Arrow-right Camera
The Spokesman-Review Newspaper
Spokane, Washington  Est. May 19, 1883

Devour or ration? Dietitian offers parents advice on letting kids eat their Halloween hauls

Packages of M&M’s for sale are seen in a store on Jan. 24 in Miami.   (Joe Raedle/Tribune News Service)

After the kids wrap up an exciting night of trick-or-treating, parents have to come to a decision: What to do with all that candy?

Halloween night can often be an unhealthy one for youngsters who want to devour all the candy they can, and a stressful one for parents who want to keep their kids from getting sick.

MultiCare dietitian Brittany Thorpe said it can be OK for kids to have one unhealthy night of eating. It can even be an opportunity for children to develop a healthy relationship with food .

“Food is part of holidays. We want our kids to be able to participate,” Thorpe said. “If we end up having so much restriction, we’re not really teaching balance.”

Completely banning kids from eating their candy Halloween night can send the wrong message and encourage them to secretly binge on food another day.

“Displaying food as good or bad and having that restriction can lead to binge eating later on. When it is available, they will overconsume it,” she said.

Instead, Thorpe suggests parents ensure their children had a full day of meals before trick-or-treating and then allow them to overeat candy on a full stomach.

But when eating that candy, the family should do it together and be “candy critics” – carefully eating and “savoring” each piece, Thorpe said.

“Let’s teach them how to be mindful when they’re eating it. So it’s not just a race to see how much candy we can consume in such a short period of time,” she said. “Let’s say what we like or don’t like about a candy. In a lot of ways, that can help teach those internal cues that sometimes as adults we forget to pass on.”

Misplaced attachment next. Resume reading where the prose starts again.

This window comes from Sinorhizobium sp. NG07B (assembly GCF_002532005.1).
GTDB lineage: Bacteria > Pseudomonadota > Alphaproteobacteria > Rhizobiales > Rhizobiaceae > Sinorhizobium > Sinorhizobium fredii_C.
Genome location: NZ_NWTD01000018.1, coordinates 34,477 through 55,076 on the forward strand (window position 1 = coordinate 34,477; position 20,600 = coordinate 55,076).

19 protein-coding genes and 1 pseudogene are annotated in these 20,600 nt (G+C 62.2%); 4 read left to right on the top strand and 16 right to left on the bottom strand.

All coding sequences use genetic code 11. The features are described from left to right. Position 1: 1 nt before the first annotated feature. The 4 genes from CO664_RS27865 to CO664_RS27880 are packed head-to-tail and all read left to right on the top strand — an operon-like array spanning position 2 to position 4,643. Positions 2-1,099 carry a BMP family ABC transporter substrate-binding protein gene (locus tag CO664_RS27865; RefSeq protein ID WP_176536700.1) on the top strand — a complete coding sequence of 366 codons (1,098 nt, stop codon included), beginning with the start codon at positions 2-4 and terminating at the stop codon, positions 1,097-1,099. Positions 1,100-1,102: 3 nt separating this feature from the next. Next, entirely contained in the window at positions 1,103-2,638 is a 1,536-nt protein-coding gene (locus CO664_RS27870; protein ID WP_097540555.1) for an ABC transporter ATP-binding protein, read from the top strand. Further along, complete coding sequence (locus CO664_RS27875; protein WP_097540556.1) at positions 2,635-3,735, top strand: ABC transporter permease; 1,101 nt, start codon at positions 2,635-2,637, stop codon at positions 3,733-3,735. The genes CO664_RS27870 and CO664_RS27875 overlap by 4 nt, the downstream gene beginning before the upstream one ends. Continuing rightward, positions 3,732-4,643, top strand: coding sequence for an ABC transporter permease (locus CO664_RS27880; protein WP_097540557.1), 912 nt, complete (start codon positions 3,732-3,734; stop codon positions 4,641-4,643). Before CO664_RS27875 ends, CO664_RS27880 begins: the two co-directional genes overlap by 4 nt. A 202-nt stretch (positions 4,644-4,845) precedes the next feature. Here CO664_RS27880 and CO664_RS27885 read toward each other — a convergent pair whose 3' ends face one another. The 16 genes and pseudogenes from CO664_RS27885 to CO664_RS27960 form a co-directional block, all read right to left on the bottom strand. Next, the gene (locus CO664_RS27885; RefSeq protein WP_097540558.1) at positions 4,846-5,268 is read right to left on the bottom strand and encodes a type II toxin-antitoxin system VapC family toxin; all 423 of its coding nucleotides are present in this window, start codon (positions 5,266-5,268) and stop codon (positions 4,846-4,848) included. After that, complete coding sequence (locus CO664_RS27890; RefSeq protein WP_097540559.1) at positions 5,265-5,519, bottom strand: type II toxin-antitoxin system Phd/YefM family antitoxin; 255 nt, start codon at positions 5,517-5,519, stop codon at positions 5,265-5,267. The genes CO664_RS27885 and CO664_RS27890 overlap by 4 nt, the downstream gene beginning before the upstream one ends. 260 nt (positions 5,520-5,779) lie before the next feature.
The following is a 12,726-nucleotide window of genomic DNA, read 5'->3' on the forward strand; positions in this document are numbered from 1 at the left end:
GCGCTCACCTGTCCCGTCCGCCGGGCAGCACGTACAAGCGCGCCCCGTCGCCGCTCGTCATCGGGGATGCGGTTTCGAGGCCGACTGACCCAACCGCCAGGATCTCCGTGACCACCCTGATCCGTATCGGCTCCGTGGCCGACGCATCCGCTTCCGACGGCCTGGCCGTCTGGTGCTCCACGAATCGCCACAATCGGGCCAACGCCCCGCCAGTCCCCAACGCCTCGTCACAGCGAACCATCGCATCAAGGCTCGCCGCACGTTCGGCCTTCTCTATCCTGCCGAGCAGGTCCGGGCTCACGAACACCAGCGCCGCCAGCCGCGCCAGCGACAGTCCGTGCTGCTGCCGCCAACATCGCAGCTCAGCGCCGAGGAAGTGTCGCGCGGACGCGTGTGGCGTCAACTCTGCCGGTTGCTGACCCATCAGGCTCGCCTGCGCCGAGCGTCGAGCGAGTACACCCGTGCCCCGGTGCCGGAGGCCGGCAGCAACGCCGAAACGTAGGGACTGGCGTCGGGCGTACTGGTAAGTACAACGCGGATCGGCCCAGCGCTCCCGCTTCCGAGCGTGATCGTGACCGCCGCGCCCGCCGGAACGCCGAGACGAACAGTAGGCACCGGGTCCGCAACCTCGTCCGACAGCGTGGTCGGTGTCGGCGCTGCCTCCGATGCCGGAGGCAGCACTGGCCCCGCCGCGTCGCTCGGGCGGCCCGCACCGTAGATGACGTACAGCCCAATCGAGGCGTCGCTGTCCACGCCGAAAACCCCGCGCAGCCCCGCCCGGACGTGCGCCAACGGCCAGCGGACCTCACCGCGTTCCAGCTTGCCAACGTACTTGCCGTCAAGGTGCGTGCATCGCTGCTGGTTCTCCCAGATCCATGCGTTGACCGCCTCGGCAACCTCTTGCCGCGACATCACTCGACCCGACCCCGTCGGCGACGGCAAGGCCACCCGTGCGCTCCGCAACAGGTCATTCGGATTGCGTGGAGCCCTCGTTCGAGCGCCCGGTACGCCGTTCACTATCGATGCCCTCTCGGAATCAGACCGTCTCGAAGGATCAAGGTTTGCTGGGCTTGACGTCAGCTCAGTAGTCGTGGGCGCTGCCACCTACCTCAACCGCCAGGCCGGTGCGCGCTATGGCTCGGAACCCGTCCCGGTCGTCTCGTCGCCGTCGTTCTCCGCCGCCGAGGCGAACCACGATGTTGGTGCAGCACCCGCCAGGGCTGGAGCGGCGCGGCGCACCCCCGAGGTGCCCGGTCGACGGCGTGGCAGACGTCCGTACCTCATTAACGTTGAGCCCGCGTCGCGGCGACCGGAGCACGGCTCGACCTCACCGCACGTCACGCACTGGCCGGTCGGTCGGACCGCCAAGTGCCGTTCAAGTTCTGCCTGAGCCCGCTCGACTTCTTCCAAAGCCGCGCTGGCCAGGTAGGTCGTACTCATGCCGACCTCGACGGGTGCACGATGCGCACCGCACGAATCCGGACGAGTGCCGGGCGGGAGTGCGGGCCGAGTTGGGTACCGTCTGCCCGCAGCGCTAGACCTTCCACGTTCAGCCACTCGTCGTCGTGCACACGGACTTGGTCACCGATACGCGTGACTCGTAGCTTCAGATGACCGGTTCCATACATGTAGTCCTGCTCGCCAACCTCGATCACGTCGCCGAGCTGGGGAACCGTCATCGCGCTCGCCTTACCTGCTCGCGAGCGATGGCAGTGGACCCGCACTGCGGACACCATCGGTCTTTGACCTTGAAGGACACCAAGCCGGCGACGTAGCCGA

This sort of modeling behavior is what parents should aim to do in general, even outside of Halloween. If parents are not following their own advice when it comes to food, their kids might not either.

“I can’t say enough about how important it is for parents to be modeling and displaying how and what we eat. Our kids are really sponges. We can teach out kids how they eat mindfully and listen to their bodies and find balance by … doing it ourselves in front of them,” she said.

According to Thorpe, it takes 15 to 20 times introducing a food before it becomes normal for a child.

If parents do want to limit their kids’ consumption Halloween night, she recommends using smaller bags or having trick-or-treating time limits .

After having the special night of Halloween, it is important to limit consumption in the following days so the overeating of candy does not become habit.

“It’s a teachable moment, too. If they ever eat too much candy, hopefully they learned that they actually don’t feel good when eating as much as they possibly can in one window,” Thorpe said.

With candy and sugar also comes hyper behavior and a difficulty in getting to sleep. Thorpe recommends parents set up expectations before trick-or-treating that after the fun, there will still be their regular nightly routine.

“Let’s read our books. We still brush her teeth, we still do that routine,” she said. “That way the kids aren’t surprised when you are encouraging them to go to bed.”

She also said parents with small kids should “give themselves a little bit of grace” for what can be a difficult but exciting night.